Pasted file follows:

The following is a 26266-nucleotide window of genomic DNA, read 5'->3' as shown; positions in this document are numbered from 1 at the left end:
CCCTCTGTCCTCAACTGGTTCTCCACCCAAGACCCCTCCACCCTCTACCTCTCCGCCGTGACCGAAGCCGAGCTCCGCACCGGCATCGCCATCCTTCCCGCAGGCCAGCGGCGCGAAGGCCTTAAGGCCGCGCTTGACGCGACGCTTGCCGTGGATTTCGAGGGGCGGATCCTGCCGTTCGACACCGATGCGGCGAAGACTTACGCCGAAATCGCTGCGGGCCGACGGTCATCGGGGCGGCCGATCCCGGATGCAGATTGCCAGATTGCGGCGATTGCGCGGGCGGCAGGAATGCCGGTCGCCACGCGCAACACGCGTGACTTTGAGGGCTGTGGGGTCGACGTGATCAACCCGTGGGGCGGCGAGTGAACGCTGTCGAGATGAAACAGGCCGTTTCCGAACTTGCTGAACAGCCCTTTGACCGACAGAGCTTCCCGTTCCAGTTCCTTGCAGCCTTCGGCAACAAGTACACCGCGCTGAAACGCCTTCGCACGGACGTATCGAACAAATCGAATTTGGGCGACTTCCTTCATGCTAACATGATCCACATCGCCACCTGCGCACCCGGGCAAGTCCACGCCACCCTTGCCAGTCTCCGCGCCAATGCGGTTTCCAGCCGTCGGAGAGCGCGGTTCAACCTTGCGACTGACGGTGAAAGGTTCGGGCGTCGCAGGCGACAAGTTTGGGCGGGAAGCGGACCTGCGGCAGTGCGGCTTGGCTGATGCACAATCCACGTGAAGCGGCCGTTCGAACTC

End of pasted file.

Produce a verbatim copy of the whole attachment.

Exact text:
The following is a 26266-nucleotide window of genomic DNA, read 5'->3' as shown; positions in this document are numbered from 1 at the left end:
CCCTCTGTCCTCAACTGGTTCTCCACCCAAGACCCCTCCACCCTCTACCTCTCCGCCGTGACCGAAGCCGAGCTCCGCACCGGCATCGCCATCCTTCCCGCAGGCCAGCGGCGCGAAGGCCTTAAGGCCGCGCTTGACGCGACGCTTGCCGTGGATTTCGAGGGGCGGATCCTGCCGTTCGACACCGATGCGGCGAAGACTTACGCCGAAATCGCTGCGGGCCGACGGTCATCGGGGCGGCCGATCCCGGATGCAGATTGCCAGATTGCGGCGATTGCGCGGGCGGCAGGAATGCCGGTCGCCACGCGCAACACGCGTGACTTTGAGGGCTGTGGGGTCGACGTGATCAACCCGTGGGGCGGCGAGTGAACGCTGTCGAGATGAAACAGGCCGTTTCCGAACTTGCTGAACAGCCCTTTGACCGACAGAGCTTCCCGTTCCAGTTCCTTGCAGCCTTCGGCAACAAGTACACCGCGCTGAAACGCCTTCGCACGGACGTATCGAACAAATCGAATTTGGGCGACTTCCTTCATGCTAACATGATCCACATCGCCACCTGCGCACCCGGGCAAGTCCACGCCACCCTTGCCAGTCTCCGCGCCAATGCGGTTTCCAGCCGTCGGAGAGCGCGGTTCAACCTTGCGACTGACGGTGAAAGGTTCGGGCGTCGCAGGCGACAAGTTTGGGCGGGAAGCGGACCTGCGGCAGTGCGGCTTGGCTGATGCACAATCCACGTGAAGCGGCCGTTCGAACTC